Wednesday, September 23, 2015

Why transgender and transracial is not the same or please don't ask me serious questions at bedtime.

The other night as The Boy and I were laying in bed cue sexy music, he turned to look at me as if to say „I love you more than anything else and I promise to do all the dishes in our new apartment“ and yet what he actually said went something like this: If being transgender is socially acceptable, why isn't being transracial accepted? Because it's the same thing if gender and race are constructs.

I can only assume that this sentence was either due to a spontaneous and quickly-remified speech impediment and that he will actually be in charge of dish washing in our new place, or a sly torture attempt to ruin any chances I had at getting a good night's sleep. I'm going to assume the former – but it has played on my mind since then and so I will answer his question as best I can.

Because white people.


Ok maybe that wasn't a complete answer– but that is what it comes down to. Now I know some people are going to get up in arms over this and just trust me, I will explain myself – just let me get to that.

First up: Transracial has traditionally been used to describe children whose race doesn't align with that of their adoptive parents. however– which is to the Oxford or Cambridge dictionary as WebMD is to a doctor – defines it as „involving or between two or more racial groups.“ So, depending how strictly we view race and how far you are willing to look back: Almost everyone could count themselves as transracial by that definition.

However, that didn't answer our question. In order to explain why transgender and transracial are not the same thing to The Boy, I used basic feminist (oooh the F word!) theory, as did he: Gender and race are constructs. What he forgot to add is that a construct needs a central point, something to compare everything to. For gender – men are this central point and women, transgender people and people who don't identify with any particular gender are therefore 'the others.' For race, white people make up this central point, meaning anyone that is less than white cannot be considered white.

Enough theory for today!

So let's put this into perspective with some examples from both sides of the argument:
  1. Children born to parents of two different racial backgrounds will never be considered white even if one of their parents is and they identify as such. Obama is an excellent example of this. He was raised by his two white grandparents and white mother and had little contact to his Kenyan father – and yet his main claim to fame in years to come will probably be as the first black president.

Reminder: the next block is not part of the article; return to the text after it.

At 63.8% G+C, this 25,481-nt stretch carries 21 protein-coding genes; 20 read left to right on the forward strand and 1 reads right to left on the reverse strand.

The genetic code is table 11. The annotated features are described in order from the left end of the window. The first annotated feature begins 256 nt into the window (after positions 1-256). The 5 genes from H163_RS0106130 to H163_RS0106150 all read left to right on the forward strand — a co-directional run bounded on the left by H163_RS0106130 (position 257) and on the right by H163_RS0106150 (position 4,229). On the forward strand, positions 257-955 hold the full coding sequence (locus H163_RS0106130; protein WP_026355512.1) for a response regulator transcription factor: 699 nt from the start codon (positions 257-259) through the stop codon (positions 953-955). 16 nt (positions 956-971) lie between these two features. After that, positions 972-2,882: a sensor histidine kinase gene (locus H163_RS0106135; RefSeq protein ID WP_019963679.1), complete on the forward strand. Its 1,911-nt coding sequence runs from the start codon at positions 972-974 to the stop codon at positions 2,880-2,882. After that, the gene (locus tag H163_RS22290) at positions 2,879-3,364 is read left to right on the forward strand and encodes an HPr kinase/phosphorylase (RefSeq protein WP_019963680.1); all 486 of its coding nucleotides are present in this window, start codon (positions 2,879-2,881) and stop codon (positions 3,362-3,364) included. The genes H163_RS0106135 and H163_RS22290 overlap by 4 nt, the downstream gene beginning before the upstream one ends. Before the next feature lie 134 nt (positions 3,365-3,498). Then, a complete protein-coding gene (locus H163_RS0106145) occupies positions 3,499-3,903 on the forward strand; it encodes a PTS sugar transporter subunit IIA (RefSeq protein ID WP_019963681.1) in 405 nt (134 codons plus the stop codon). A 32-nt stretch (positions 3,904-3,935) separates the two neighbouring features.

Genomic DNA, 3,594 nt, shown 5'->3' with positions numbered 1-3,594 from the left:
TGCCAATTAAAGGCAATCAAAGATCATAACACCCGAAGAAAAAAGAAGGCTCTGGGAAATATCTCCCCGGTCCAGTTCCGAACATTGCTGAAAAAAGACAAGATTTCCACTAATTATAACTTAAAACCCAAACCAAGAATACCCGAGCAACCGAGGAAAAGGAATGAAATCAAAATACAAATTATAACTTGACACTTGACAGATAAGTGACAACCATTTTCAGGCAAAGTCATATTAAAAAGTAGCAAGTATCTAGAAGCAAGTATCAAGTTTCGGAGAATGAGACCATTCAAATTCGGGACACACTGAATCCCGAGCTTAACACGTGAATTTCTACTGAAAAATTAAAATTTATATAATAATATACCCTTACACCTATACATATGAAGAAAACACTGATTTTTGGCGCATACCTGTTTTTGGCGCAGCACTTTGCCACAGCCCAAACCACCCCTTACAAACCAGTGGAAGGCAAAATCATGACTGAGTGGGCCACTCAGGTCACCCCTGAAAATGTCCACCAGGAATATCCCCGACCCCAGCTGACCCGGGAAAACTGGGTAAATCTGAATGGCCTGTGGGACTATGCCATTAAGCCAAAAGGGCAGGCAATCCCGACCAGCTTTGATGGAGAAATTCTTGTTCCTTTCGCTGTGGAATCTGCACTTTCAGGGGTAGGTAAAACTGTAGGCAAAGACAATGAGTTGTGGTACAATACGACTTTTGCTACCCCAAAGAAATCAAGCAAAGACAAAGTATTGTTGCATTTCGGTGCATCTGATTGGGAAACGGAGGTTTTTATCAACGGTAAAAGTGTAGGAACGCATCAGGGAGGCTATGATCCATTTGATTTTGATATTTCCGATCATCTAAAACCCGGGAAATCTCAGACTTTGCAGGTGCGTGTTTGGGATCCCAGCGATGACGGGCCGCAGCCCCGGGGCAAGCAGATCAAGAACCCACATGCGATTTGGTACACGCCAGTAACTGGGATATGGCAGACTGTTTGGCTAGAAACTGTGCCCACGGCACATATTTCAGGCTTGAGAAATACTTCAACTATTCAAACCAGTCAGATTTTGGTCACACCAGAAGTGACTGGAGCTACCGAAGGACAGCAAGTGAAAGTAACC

2. On the other hand, many children of native people all throughout the world were stolen from their homes during the 19th and 20th centuries in order to re-educate and raise them in an anglicized environment – in other words – to make them white. But this didn't actually make them white, these children would not grow up to be recognised by society as white, even if they personally saw themselves that way.
  3. Michael Jackson: Vitiligo (a disease which causes skin depigmentation) and dangerous amount of surgery or not, Michael Jackson was never considered white, even when he was so pale he made my foundation look like bronzer.

And yet Rachel Dolezal (Google her) only had to get a fake tan and a perm to be accepted as black, which comes back to my point about white people. Transracialism as The Boy believes to exist, is a one-way street. White people can choose to identify with their immigrant forefathers at any time and yet maintain their privileges (Ooh the P word!) but people of any other skin colour or race cannot gain white privileges even if they identify as white. What Rachel Dolezal did is not being transracial. It is being racially manipulative and using her privilege to deceive people. She didn't grow up being black and share their experiences, she could (have) wipe(d) off the fake tan at any moment and go(ne) back to her life as a white American woman and yet she chose to be black, or possibly she truly felt black, but the point is that whilst the privilege of choosing a race was afforded to her as a white person, it is not afforded to people of other races.

Transgender is aligning your gender identity (rather than your assigned gender) with your outer appearance and behaviour among other things. Options for transitioning vary according to country and culture but in countries currently more accepting of transgender people we see people from diverse racial backgrounds transitioning. It is a two-way street, not a fair street admittedly, one side definitely has a lot more traffic lights and road blocks – but at least there are two lanes.